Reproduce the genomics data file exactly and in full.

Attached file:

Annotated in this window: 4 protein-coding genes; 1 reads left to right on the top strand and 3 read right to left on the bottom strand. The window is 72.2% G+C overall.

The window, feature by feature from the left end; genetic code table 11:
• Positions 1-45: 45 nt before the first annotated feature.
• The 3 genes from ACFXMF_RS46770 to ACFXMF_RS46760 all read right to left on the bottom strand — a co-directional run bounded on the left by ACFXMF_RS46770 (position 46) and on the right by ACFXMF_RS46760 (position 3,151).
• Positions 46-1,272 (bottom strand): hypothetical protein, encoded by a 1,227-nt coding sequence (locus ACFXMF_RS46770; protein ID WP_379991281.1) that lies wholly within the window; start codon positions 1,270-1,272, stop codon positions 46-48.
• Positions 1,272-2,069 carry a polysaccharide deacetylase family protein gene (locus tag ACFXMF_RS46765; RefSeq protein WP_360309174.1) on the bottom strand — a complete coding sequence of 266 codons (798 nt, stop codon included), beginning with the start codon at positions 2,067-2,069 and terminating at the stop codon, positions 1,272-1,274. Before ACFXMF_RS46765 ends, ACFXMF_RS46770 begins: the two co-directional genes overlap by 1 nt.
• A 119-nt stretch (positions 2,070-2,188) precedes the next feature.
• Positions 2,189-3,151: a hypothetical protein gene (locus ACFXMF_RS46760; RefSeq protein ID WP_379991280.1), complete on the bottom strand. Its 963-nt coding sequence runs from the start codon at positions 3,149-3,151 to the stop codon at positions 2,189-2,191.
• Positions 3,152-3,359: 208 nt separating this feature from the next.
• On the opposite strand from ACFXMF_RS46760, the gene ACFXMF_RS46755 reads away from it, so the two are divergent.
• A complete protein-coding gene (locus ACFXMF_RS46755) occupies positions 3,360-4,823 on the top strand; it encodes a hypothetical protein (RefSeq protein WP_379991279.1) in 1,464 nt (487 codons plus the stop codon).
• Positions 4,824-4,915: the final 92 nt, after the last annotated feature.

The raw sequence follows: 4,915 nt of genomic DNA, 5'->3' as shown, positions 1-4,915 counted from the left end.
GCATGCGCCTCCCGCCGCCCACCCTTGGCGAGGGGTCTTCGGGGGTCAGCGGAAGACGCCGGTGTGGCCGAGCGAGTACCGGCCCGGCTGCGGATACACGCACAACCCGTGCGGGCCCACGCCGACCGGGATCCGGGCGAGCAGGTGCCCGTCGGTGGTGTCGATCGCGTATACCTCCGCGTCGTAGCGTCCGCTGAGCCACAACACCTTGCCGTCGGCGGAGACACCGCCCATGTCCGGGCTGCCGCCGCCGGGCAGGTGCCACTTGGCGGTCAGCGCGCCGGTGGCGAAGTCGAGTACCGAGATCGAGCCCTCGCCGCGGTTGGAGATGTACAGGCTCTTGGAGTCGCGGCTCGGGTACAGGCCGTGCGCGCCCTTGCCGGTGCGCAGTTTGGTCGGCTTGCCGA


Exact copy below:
Annotated in this window: 4 protein-coding genes; 1 reads left to right on the top strand and 3 read right to left on the bottom strand. The window is 72.2% G+C overall.

The window, feature by feature from the left end; genetic code table 11:
• Positions 1-45: 45 nt before the first annotated feature.
• The 3 genes from ACFXMF_RS46770 to ACFXMF_RS46760 all read right to left on the bottom strand — a co-directional run bounded on the left by ACFXMF_RS46770 (position 46) and on the right by ACFXMF_RS46760 (position 3,151).
• Positions 46-1,272 (bottom strand): hypothetical protein, encoded by a 1,227-nt coding sequence (locus ACFXMF_RS46770; protein ID WP_379991281.1) that lies wholly within the window; start codon positions 1,270-1,272, stop codon positions 46-48.
• Positions 1,272-2,069 carry a polysaccharide deacetylase family protein gene (locus tag ACFXMF_RS46765; RefSeq protein WP_360309174.1) on the bottom strand — a complete coding sequence of 266 codons (798 nt, stop codon included), beginning with the start codon at positions 2,067-2,069 and terminating at the stop codon, positions 1,272-1,274. Before ACFXMF_RS46765 ends, ACFXMF_RS46770 begins: the two co-directional genes overlap by 1 nt.
• A 119-nt stretch (positions 2,070-2,188) precedes the next feature.
• Positions 2,189-3,151: a hypothetical protein gene (locus ACFXMF_RS46760; RefSeq protein ID WP_379991280.1), complete on the bottom strand. Its 963-nt coding sequence runs from the start codon at positions 3,149-3,151 to the stop codon at positions 2,189-2,191.
• Positions 3,152-3,359: 208 nt separating this feature from the next.
• On the opposite strand from ACFXMF_RS46760, the gene ACFXMF_RS46755 reads away from it, so the two are divergent.
• A complete protein-coding gene (locus ACFXMF_RS46755) occupies positions 3,360-4,823 on the top strand; it encodes a hypothetical protein (RefSeq protein WP_379991279.1) in 1,464 nt (487 codons plus the stop codon).
• Positions 4,824-4,915: the final 92 nt, after the last annotated feature.

The raw sequence follows: 4,915 nt of genomic DNA, 5'->3' as shown, positions 1-4,915 counted from the left end.
GCATGCGCCTCCCGCCGCCCACCCTTGGCGAGGGGTCTTCGGGGGTCAGCGGAAGACGCCGGTGTGGCCGAGCGAGTACCGGCCCGGCTGCGGATACACGCACAACCCGTGCGGGCCCACGCCGACCGGGATCCGGGCGAGCAGGTGCCCGTCGGTGGTGTCGATCGCGTATACCTCCGCGTCGTAGCGTCCGCTGAGCCACAACACCTTGCCGTCGGCGGAGACACCGCCCATGTCCGGGCTGCCGCCGCCGGGCAGGTGCCACTTGGCGGTCAGCGCGCCGGTGGCGAAGTCGAGTACCGAGATCGAGCCCTCGCCGCGGTTGGAGATGTACAGGCTCTTGGAGTCGCGGCTCGGGTACAGGCCGTGCGCGCCCTTGCCGGTGCGCAGTTTGGTCGGCTTGCCGA